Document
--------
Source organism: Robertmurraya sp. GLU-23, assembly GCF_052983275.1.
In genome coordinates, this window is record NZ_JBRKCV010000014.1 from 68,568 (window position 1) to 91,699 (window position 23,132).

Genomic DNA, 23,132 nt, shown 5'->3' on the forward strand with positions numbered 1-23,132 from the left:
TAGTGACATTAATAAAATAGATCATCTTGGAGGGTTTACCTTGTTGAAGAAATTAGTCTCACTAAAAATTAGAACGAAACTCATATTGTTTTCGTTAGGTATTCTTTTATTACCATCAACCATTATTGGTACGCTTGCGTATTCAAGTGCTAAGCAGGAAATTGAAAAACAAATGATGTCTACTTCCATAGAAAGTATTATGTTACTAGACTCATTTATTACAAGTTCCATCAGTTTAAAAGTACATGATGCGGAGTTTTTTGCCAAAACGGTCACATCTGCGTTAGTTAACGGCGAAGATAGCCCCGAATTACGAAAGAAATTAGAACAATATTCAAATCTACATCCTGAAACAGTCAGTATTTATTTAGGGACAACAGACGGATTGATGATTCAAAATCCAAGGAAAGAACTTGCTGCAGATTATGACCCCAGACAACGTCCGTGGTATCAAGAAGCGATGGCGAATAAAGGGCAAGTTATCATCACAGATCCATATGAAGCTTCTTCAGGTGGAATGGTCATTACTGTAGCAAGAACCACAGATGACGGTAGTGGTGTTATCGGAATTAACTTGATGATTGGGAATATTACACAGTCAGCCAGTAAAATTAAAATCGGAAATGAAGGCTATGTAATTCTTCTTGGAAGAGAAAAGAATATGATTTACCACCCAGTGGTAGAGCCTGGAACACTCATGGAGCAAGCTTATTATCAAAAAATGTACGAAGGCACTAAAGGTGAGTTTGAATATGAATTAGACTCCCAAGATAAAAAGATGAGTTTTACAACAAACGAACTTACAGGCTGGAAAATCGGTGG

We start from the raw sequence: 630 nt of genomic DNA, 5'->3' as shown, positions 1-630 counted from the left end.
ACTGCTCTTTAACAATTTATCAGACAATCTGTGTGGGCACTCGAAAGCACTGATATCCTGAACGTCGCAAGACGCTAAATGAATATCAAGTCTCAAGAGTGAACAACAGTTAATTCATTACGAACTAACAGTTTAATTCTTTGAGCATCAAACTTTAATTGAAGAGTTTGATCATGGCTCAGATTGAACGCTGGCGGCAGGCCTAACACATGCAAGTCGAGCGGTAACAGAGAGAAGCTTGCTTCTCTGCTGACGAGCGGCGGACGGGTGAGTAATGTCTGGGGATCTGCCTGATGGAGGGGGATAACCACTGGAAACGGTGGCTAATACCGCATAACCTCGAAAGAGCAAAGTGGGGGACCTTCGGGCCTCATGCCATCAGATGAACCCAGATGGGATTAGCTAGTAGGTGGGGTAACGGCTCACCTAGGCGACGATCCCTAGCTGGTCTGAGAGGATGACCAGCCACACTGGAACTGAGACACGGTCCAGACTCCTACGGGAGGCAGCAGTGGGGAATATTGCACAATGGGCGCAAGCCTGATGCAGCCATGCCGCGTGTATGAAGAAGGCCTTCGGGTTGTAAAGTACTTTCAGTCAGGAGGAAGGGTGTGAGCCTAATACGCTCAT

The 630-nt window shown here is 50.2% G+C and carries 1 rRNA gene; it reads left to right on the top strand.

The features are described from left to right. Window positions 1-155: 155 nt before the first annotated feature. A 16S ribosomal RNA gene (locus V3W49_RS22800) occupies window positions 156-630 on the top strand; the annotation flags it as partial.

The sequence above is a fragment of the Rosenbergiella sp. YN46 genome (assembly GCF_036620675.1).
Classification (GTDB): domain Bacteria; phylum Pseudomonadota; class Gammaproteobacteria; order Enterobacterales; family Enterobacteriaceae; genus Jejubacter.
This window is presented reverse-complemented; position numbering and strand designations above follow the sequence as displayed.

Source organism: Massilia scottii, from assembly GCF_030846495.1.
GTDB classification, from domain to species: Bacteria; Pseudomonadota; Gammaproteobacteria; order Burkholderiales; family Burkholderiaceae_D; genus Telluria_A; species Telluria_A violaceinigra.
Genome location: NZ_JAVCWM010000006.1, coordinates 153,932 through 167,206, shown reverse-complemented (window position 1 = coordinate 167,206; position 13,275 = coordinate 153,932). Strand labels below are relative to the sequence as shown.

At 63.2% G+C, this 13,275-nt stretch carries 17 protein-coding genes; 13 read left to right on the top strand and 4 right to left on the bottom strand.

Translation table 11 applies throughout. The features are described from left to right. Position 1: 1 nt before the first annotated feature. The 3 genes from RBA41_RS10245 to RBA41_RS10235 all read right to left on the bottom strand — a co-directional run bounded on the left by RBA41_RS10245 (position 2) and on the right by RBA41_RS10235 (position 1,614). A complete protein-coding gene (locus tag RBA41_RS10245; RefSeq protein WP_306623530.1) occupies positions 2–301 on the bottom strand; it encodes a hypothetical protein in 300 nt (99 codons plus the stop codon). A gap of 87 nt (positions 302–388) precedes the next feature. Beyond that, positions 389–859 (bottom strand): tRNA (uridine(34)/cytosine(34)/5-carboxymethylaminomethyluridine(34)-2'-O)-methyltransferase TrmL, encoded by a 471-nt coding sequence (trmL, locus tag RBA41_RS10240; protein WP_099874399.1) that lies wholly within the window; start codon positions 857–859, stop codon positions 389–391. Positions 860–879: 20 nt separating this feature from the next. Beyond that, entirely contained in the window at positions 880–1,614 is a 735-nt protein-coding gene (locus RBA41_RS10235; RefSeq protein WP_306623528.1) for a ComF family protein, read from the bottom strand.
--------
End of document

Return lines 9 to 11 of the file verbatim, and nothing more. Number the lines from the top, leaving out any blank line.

The sequence above is a fragment of the Rosenbergiella sp. YN46 genome (assembly GCF_036620675.1).
Classification (GTDB): domain Bacteria; phylum Pseudomonadota; class Gammaproteobacteria; order Enterobacterales; family Enterobacteriaceae; genus Jejubacter.
This window is presented reverse-complemented; position numbering and strand designations above follow the sequence as displayed.